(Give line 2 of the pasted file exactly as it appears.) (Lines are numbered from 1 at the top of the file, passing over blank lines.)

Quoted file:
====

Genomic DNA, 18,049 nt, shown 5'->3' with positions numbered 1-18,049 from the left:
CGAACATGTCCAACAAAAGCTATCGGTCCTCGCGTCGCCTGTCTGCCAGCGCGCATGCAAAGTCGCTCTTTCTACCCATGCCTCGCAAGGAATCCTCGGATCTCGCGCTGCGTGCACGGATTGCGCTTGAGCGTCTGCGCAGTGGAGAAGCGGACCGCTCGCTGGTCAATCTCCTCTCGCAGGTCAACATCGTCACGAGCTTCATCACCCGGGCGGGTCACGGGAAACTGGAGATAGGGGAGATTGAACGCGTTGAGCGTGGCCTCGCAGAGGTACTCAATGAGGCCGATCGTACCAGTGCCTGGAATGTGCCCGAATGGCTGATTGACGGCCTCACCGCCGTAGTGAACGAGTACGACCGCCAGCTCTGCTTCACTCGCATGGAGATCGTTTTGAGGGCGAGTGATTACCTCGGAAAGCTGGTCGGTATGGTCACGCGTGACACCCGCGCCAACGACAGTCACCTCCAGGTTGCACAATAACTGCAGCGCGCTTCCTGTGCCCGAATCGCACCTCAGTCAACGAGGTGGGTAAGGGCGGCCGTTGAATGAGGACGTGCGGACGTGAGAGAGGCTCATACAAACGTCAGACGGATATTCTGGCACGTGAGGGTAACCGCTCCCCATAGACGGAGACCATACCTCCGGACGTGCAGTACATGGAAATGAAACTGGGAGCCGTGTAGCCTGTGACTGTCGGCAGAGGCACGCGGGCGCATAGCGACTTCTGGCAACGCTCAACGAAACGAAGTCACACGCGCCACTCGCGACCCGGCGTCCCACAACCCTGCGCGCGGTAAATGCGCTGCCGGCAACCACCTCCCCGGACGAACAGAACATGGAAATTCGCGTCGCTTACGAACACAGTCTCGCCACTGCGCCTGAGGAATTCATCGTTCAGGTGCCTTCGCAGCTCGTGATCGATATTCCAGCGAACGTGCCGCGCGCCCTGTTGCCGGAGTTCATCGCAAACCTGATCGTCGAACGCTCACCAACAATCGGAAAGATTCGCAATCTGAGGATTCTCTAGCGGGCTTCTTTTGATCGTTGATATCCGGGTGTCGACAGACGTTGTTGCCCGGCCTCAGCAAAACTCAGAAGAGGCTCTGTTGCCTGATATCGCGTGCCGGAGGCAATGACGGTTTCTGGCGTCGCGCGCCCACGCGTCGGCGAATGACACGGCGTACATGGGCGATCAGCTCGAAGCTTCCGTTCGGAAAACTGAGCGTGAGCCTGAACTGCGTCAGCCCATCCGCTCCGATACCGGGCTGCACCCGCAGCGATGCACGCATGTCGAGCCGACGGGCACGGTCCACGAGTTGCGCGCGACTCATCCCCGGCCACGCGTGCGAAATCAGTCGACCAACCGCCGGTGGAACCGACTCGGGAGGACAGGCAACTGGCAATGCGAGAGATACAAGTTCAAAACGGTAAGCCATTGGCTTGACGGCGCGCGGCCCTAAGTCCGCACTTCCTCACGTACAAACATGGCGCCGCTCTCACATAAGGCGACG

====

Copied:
CGAACATGTCCAACAAAAGCTATCGGTCCTCGCGTCGCCTGTCTGCCAGCGCGCATGCAAAGTCGCTCTTTCTACCCATGCCTCGCAAGGAATCCTCGGATCTCGCGCTGCGTGCACGGATTGCGCTTGAGCGTCTGCGCAGTGGAGAAGCGGACCGCTCGCTGGTCAATCTCCTCTCGCAGGTCAACATCGTCACGAGCTTCATCACCCGGGCGGGTCACGGGAAACTGGAGATAGGGGAGATTGAACGCGTTGAGCGTGGCCTCGCAGAGGTACTCAATGAGGCCGATCGTACCAGTGCCTGGAATGTGCCCGAATGGCTGATTGACGGCCTCACCGCCGTAGTGAACGAGTACGACCGCCAGCTCTGCTTCACTCGCATGGAGATCGTTTTGAGGGCGAGTGATTACCTCGGAAAGCTGGTCGGTATGGTCACGCGTGACACCCGCGCCAACGACAGTCACCTCCAGGTTGCACAATAACTGCAGCGCGCTTCCTGTGCCCGAATCGCACCTCAGTCAACGAGGTGGGTAAGGGCGGCCGTTGAATGAGGACGTGCGGACGTGAGAGAGGCTCATACAAACGTCAGACGGATATTCTGGCACGTGAGGGTAACCGCTCCCCATAGACGGAGACCATACCTCCGGACGTGCAGTACATGGAAATGAAACTGGGAGCCGTGTAGCCTGTGACTGTCGGCAGAGGCACGCGGGCGCATAGCGACTTCTGGCAACGCTCAACGAAACGAAGTCACACGCGCCACTCGCGACCCGGCGTCCCACAACCCTGCGCGCGGTAAATGCGCTGCCGGCAACCACCTCCCCGGACGAACAGAACATGGAAATTCGCGTCGCTTACGAACACAGTCTCGCCACTGCGCCTGAGGAATTCATCGTTCAGGTGCCTTCGCAGCTCGTGATCGATATTCCAGCGAACGTGCCGCGCGCCCTGTTGCCGGAGTTCATCGCAAACCTGATCGTCGAACGCTCACCAACAATCGGAAAGATTCGCAATCTGAGGATTCTCTAGCGGGCTTCTTTTGATCGTTGATATCCGGGTGTCGACAGACGTTGTTGCCCGGCCTCAGCAAAACTCAGAAGAGGCTCTGTTGCCTGATATCGCGTGCCGGAGGCAATGACGGTTTCTGGCGTCGCGCGCCCACGCGTCGGCGAATGACACGGCGTACATGGGCGATCAGCTCGAAGCTTCCGTTCGGAAAACTGAGCGTGAGCCTGAACTGCGTCAGCCCATCCGCTCCGATACCGGGCTGCACCCGCAGCGATGCACGCATGTCGAGCCGACGGGCACGGTCCACGAGTTGCGCGCGACTCATCCCCGGCCACGCGTGCGAAATCAGTCGACCAACCGCCGGTGGAACCGACTCGGGAGGACAGGCAACTGGCAATGCGAGAGATACAAGTTCAAAACGGTAAGCCATTGGCTTGACGGCGCGCGGCCCTAAGTCCGCACTTCCTCACGTACAAACATGGCGCCGCTCTCACATAAGGCGACG